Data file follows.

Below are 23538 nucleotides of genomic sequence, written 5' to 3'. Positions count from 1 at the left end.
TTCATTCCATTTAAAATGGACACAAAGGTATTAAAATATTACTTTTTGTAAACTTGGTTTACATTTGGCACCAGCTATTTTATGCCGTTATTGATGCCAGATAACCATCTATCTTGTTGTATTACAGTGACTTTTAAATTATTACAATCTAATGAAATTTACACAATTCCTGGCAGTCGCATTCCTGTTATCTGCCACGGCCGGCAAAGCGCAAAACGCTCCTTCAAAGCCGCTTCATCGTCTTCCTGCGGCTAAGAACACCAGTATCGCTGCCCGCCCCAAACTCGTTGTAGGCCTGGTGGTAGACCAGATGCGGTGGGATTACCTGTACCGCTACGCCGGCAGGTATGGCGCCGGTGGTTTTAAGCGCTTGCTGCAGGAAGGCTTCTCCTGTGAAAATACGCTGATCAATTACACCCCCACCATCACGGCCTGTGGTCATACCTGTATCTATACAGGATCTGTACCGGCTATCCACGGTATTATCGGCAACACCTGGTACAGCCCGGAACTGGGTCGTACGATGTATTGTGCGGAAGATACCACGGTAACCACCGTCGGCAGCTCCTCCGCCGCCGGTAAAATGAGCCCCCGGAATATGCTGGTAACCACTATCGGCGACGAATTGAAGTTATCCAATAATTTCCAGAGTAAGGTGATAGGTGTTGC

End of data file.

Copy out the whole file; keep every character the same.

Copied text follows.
Below are 23538 nucleotides of genomic sequence, written 5' to 3'. Positions count from 1 at the left end.
TTCATTCCATTTAAAATGGACACAAAGGTATTAAAATATTACTTTTTGTAAACTTGGTTTACATTTGGCACCAGCTATTTTATGCCGTTATTGATGCCAGATAACCATCTATCTTGTTGTATTACAGTGACTTTTAAATTATTACAATCTAATGAAATTTACACAATTCCTGGCAGTCGCATTCCTGTTATCTGCCACGGCCGGCAAAGCGCAAAACGCTCCTTCAAAGCCGCTTCATCGTCTTCCTGCGGCTAAGAACACCAGTATCGCTGCCCGCCCCAAACTCGTTGTAGGCCTGGTGGTAGACCAGATGCGGTGGGATTACCTGTACCGCTACGCCGGCAGGTATGGCGCCGGTGGTTTTAAGCGCTTGCTGCAGGAAGGCTTCTCCTGTGAAAATACGCTGATCAATTACACCCCCACCATCACGGCCTGTGGTCATACCTGTATCTATACAGGATCTGTACCGGCTATCCACGGTATTATCGGCAACACCTGGTACAGCCCGGAACTGGGTCGTACGATGTATTGTGCGGAAGATACCACGGTAACCACCGTCGGCAGCTCCTCCGCCGCCGGTAAAATGAGCCCCCGGAATATGCTGGTAACCACTATCGGCGACGAATTGAAGTTATCCAATAATTTCCAGAGTAAGGTGATAGGTGTTGC